Japan Is Selling Bonds Guaranteed To Lose You Money

February 9, 2016

Japan is venturing further into the terra incognito of negative interest rates, selling a 10-year government bond that actually costs its purchasers money over time.

In doing so, Japan joins a handful of European countries that have also lowered rates below zero.

The yield on the 10-year note sold by the Bank of Japan dipped to an unprecedented level of negative .05 percent, meaning that anyone who buys it will lose money.

But with global financial markets in turmoil, investors are evidently willing to pay a price for parking their money in an asset that is widely seen as very safe.

Like other central banks, the Bank of Japan has been steadily lowering interest rates for years in an effort to stimulate its economy. It cut rates so much that they eventually fell to zero, leaving the bank with no more ammunition

When interest rates fell to zero, it was widely thought that

With global stock markets in turmoil, investors have been pouring money into safe havens such as the yen. That’s sent the value of the yen rising against competing currencies such as the Euro, and made Japan’s exports less competitive.

Japanese officials are hoping that negative rates will lessen the pressure on the yen and stimulate growth.

“The hope is, and it’s a big hope, that going to negative would help to add more stimulus to the economy, particularly as the world economy slows,” said David Blanchflower, professor of economics at Darmouth and a former member of the Bank of England’s Monetary Policy Committee.

The Bank of Japan has a long history of using monetary policy to neglible effect. It long ago cut interest rates to stimulate its economy, but growth has remained well below expectations.

Like other major central banks, including the Federal Reserve, the Bank of Japan has now essentially lowered rates to zero.

long ago cut the interest rates on the money it pays for holding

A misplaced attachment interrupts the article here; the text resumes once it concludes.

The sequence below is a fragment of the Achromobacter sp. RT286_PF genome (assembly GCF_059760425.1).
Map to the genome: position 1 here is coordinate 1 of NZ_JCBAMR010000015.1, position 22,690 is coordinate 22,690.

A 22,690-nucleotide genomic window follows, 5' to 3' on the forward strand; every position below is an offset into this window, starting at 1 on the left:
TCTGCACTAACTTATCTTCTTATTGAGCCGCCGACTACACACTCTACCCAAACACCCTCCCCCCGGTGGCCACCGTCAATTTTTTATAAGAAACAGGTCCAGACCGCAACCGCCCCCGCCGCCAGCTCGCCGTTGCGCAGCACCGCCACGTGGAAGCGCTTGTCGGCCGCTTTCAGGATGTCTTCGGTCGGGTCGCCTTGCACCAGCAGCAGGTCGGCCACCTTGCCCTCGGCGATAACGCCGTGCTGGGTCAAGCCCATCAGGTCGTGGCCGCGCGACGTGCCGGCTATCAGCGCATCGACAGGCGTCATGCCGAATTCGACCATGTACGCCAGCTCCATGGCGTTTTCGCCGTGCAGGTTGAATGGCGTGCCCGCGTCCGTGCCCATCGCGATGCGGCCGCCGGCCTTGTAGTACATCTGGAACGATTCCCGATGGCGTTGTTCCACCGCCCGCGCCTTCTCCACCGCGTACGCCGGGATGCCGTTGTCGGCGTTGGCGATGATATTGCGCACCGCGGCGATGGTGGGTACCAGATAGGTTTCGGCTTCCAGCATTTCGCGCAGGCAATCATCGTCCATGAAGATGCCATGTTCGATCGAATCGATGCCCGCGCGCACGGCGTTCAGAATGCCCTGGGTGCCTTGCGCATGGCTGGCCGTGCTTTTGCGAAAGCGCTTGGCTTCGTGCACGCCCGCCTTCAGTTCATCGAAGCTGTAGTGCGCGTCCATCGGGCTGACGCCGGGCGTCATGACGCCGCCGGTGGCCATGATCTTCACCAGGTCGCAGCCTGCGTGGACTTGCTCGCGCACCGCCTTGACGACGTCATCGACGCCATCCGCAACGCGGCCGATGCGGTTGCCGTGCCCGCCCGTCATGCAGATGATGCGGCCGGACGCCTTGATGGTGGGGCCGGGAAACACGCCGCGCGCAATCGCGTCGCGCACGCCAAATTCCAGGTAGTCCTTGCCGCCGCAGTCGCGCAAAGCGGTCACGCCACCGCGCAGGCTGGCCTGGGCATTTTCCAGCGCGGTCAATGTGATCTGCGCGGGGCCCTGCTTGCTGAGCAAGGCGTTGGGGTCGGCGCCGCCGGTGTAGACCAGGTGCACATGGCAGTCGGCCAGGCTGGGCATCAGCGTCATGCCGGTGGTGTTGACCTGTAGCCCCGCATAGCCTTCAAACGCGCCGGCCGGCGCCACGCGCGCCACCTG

The move by the Bank of Japan is aimed at stimulating its economy, but it increases the likelihood that other countries will try to do the same thing.

“In some sense this is an opening shot in a currency war. I’ve called it currency skirmishes,” “As one cuts and one goes to negative, others do too.”

in an effort to stimulate its economy, but growth has remained well below expectations. Like other major central banks, including the Federal Reserve, it’s essentially lowered rates to zero.

The analogy I would give, it’s like trying to play golf with only a one iron. You’ve only got one club, that’s what you’ve got to use.

“There’s that terrible thing called zero, which is looking and we all thought that the zero lower bound was as low as things could go. That was as much stimulus as you could put into the economy.”

“I just think its a desperation in the sense that you havent got much weapons left. So what do you do? It’s more of a case of well lets try this and see cause what else could we do? We’ve only got one club. We havent got many weapons left. We’ll try this and see.”

by preventing the Yen from gaining too much strength against competing currenciesBy doing so, the Bank of Japan is hoping to stimulate its economy, by keep its currency from

Copyright 2016 NPR. To see more, visit http://www.npr.org/.

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